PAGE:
Norfolk Ramblers take us on a well-marked Norfolk trails circular walk using part of the Peddar’s Way long distance path
Step out around Ringstead with the Norfolk Ramblers
1 On leaving the car park turn right down the high street passing the Gin Trap pub and the village hall. Take the road to the left, signed for the Peddars Way. At the junction follow the road round to the right.
At the next junction go straight on, passing the pond on your right; this is the old Roman road and you follow this for two kilometres (just over a mile).
2 Turn left, going straight on. Passing the pumphouse on the right, follow the track, passing Stormhill plantation on your left. At the road go straight over; carry on, following the track to Courtyard Farm.
Go straight on, passing through Wharton’s Belt. Keep on the track to the road; turn right then left.
At the crossroads follow to the next corner, go straight on, follow the track to the top of the rise where you will come to a Trig point.
3 You now have excellent views over the north Norfolk coast. From here turn left and follow the road for a short distance. Take the track straight ahead along Green Bank. At the road turn left; at the houses there is a windmill to your right. Follow the road to the junction, turn right, follow to the next junction. Turn left following the road back to the car park.
POINTS OF INTEREST The Peddars Way National Trail
AThe Peddars Way is 46 miles (74 km) long and follows the route of a Roman road. It has been suggested by more than one writer that it was not created by the Romans but was an ancient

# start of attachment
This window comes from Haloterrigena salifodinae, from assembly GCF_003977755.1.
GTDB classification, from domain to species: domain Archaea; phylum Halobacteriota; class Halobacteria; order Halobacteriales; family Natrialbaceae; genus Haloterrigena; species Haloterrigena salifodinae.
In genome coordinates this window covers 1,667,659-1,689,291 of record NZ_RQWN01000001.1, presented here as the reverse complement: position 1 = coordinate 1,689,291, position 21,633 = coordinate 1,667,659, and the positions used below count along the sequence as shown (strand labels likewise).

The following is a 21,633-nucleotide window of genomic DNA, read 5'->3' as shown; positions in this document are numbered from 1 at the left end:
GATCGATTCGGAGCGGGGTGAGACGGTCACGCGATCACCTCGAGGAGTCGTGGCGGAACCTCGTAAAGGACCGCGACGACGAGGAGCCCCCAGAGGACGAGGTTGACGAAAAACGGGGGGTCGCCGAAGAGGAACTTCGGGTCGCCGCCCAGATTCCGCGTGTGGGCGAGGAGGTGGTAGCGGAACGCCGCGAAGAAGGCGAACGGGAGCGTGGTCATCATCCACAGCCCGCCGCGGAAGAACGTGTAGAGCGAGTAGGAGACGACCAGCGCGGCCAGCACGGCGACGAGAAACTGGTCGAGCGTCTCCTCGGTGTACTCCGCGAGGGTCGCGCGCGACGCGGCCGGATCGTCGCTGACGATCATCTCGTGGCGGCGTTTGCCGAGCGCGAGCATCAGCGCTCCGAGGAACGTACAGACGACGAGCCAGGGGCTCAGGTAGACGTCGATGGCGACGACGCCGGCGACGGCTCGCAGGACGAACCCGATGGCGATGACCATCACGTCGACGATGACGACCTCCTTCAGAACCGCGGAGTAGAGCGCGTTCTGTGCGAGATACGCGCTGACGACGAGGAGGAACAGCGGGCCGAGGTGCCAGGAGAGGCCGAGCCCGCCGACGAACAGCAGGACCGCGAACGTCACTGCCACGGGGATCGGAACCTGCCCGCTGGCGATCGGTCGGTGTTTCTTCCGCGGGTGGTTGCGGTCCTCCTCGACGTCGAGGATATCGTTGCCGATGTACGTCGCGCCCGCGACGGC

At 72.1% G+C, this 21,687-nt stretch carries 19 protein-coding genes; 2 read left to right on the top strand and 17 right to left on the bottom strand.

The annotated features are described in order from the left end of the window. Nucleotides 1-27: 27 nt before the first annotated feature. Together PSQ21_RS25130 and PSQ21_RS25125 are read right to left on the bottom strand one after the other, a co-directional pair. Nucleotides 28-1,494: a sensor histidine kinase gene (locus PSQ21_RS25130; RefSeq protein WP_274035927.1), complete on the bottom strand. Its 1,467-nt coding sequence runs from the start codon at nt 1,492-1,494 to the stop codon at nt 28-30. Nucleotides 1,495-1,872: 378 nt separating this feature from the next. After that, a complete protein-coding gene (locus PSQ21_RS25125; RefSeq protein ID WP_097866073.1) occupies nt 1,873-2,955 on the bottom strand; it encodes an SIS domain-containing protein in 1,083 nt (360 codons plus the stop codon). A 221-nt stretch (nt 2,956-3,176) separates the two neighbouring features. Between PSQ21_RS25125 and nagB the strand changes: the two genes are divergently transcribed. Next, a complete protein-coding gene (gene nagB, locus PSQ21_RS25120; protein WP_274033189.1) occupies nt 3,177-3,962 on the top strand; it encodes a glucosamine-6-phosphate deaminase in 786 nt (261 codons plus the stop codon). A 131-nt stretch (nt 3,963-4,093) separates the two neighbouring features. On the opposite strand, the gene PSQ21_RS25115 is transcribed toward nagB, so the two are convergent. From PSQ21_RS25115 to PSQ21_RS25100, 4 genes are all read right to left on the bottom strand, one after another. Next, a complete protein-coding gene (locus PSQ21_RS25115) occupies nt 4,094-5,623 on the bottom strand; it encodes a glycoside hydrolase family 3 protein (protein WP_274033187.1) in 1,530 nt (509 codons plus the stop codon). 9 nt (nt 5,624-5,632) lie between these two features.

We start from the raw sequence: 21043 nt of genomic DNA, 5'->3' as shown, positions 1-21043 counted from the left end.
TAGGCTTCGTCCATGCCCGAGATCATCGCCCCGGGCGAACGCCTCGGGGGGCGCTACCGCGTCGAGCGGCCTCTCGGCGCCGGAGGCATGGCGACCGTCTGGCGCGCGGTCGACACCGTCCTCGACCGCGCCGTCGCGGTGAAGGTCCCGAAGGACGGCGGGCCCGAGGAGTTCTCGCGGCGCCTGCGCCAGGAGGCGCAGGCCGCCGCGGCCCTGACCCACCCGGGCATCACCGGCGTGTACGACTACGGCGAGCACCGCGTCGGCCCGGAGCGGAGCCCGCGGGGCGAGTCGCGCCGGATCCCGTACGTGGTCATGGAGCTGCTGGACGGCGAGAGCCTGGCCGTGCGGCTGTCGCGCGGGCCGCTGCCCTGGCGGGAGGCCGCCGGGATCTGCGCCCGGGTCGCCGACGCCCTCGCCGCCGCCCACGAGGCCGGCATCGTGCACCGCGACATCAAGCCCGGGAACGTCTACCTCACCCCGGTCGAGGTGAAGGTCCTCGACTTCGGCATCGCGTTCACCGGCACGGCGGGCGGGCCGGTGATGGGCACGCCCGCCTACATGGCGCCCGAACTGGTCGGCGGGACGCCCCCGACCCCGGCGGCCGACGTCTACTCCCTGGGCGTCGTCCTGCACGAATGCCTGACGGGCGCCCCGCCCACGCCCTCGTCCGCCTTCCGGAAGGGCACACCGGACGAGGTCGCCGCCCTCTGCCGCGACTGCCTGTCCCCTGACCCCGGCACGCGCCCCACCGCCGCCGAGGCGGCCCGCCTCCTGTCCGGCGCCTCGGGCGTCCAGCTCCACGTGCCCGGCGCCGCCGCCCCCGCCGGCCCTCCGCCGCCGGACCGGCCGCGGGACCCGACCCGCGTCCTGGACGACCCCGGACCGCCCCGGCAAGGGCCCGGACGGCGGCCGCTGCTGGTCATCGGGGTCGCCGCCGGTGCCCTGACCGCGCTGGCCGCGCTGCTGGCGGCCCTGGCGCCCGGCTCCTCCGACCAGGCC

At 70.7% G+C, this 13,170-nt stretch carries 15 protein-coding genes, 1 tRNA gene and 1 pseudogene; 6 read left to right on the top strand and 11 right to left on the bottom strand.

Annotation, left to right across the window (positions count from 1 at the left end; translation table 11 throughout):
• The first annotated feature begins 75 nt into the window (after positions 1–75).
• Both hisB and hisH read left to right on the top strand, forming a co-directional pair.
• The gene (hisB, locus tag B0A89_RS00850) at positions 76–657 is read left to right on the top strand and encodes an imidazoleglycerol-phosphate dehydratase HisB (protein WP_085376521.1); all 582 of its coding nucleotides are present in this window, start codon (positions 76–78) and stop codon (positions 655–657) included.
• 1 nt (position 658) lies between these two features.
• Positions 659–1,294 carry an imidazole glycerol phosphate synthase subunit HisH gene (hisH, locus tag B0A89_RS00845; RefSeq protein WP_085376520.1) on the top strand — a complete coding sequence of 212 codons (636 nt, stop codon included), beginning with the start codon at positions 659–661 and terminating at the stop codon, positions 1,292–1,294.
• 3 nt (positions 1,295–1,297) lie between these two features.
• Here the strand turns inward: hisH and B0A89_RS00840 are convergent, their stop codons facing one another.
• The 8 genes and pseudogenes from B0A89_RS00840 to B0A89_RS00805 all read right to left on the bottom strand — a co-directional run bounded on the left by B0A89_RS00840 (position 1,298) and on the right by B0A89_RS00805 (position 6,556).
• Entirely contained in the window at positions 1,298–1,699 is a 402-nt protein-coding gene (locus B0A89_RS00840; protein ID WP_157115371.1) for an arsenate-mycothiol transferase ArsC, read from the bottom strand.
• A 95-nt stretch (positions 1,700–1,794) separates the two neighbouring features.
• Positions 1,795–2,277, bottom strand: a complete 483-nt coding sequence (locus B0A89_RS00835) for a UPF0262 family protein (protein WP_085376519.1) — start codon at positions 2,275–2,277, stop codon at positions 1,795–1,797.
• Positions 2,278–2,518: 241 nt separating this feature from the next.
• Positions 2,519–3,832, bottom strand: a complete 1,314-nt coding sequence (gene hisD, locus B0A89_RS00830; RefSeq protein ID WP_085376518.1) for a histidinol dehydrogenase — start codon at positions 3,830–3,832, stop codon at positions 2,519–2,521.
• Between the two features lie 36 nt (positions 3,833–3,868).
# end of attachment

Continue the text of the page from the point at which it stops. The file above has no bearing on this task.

trackway, a branch or extension of the Icknield Way, used and remodelled by the Romans. The name is said to be derived from the Latin pedester – on foot.
It is first mentioned on a map of 1587 AD. It starts at Knettishall Heath in Suffolk (near the Norfolk-Suffolk border, about seven kilometres, or four miles, east of Thetford) and it links with the Norfolk Coast Path at Holmenext-the-Sea. nationaltrail.co.uk/peddarsway-and-norfolk-coast-path
BCourtyard Farm is a haven for wildlife. Since the 1960s the owners have avoided ripping out any hedges, and have created new ponds, planted new native woodland and some new hedges. Since the 1990s they have created over 100 acres of new wildflower chalk grassland, and miles of wildflower strips around fields
– as a result they were one of the only farms listed in the Good Gardens Guide.
Above all, through becoming fully organic over 15 years ago, the farm has stopped using chemical sprays to kill insects and weeds and as a result has seen rapid increases in the number and variety of native insects, birds and mammals on the farm. courtyardfarm.co.uk
C2016 marked 80 years since the trig pillar was first used in the retriangulation of Great Britain, on April 18, 1936. Triangulation is a mathematical process that makes accurate map making possible. In the early 20th century, map making was still based on the Principal Triangulation which was a piecemeal collection of observations taken between 1783 and 1853. The system couldn’t support the more accurate mapping needed to track the rapid development of Britain going on after the First World War.
ABOVE: The mill tower at Ringstead